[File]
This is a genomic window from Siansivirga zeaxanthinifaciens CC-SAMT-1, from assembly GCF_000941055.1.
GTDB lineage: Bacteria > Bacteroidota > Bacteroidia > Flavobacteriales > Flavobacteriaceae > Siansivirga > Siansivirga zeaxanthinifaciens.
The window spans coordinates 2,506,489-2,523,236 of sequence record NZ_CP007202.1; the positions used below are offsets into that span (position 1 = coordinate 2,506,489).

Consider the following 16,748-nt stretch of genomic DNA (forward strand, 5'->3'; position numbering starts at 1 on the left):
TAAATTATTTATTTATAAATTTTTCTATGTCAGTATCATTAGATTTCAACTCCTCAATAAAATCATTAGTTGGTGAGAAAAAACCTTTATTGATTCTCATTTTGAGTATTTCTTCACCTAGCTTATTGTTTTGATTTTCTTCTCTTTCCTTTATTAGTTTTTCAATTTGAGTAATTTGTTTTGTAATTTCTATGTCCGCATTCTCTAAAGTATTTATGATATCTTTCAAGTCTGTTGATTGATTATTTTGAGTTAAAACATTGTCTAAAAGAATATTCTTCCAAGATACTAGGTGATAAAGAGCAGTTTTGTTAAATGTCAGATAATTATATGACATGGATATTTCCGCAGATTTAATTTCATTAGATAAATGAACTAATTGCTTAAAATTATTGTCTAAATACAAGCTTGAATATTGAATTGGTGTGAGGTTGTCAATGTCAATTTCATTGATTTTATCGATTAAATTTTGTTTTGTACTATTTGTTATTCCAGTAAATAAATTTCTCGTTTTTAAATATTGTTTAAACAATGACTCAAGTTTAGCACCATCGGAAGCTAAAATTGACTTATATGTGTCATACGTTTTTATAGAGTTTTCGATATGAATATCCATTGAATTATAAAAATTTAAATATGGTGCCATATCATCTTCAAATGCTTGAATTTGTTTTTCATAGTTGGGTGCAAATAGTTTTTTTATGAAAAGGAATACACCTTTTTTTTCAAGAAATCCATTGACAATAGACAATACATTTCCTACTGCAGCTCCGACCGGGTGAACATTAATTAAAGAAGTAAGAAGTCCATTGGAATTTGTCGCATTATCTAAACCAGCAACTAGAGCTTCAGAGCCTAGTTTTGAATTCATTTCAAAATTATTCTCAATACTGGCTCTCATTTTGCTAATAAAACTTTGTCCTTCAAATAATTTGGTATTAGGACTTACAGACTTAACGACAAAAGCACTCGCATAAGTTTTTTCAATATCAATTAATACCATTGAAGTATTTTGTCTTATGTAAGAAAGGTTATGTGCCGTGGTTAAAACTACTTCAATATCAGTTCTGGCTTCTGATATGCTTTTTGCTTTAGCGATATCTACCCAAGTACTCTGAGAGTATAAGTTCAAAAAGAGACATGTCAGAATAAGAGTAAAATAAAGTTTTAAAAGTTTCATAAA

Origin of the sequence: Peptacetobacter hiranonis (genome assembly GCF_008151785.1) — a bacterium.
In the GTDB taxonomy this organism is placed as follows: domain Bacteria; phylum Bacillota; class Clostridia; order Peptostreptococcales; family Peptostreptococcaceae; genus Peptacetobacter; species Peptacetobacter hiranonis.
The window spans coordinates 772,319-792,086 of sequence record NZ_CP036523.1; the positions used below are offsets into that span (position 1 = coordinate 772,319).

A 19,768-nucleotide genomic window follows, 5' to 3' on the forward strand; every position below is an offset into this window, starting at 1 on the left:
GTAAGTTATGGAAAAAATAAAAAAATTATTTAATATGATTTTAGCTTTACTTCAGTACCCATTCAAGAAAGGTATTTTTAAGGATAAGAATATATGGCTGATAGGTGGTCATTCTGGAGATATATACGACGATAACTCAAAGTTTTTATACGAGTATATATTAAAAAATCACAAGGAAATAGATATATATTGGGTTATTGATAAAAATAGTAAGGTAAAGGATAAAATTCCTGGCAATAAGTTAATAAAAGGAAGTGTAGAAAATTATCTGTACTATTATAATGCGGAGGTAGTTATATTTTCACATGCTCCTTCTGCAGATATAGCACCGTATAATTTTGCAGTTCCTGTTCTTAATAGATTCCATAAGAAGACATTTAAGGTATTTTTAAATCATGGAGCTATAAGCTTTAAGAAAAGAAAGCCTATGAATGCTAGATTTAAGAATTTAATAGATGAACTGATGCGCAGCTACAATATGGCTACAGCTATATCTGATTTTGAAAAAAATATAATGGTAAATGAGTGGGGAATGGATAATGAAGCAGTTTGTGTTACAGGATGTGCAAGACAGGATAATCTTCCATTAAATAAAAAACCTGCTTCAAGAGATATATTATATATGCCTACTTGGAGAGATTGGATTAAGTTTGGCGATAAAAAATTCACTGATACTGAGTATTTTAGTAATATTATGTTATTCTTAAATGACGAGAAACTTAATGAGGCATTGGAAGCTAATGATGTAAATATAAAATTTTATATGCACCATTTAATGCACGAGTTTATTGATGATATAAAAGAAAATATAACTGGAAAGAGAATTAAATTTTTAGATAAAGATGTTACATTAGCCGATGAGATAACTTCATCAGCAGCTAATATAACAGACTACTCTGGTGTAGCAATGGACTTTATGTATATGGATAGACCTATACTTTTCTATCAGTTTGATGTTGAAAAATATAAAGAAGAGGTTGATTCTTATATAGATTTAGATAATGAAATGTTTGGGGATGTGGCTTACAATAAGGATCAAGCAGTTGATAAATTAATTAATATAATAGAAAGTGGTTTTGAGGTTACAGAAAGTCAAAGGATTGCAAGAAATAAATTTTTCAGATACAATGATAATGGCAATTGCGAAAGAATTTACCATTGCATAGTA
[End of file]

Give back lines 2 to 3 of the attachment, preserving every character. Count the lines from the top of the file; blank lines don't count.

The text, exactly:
GTDB lineage: Bacteria > Bacteroidota > Bacteroidia > Flavobacteriales > Flavobacteriaceae > Siansivirga > Siansivirga zeaxanthinifaciens.
The window spans coordinates 2,506,489-2,523,236 of sequence record NZ_CP007202.1; the positions used below are offsets into that span (position 1 = coordinate 2,506,489).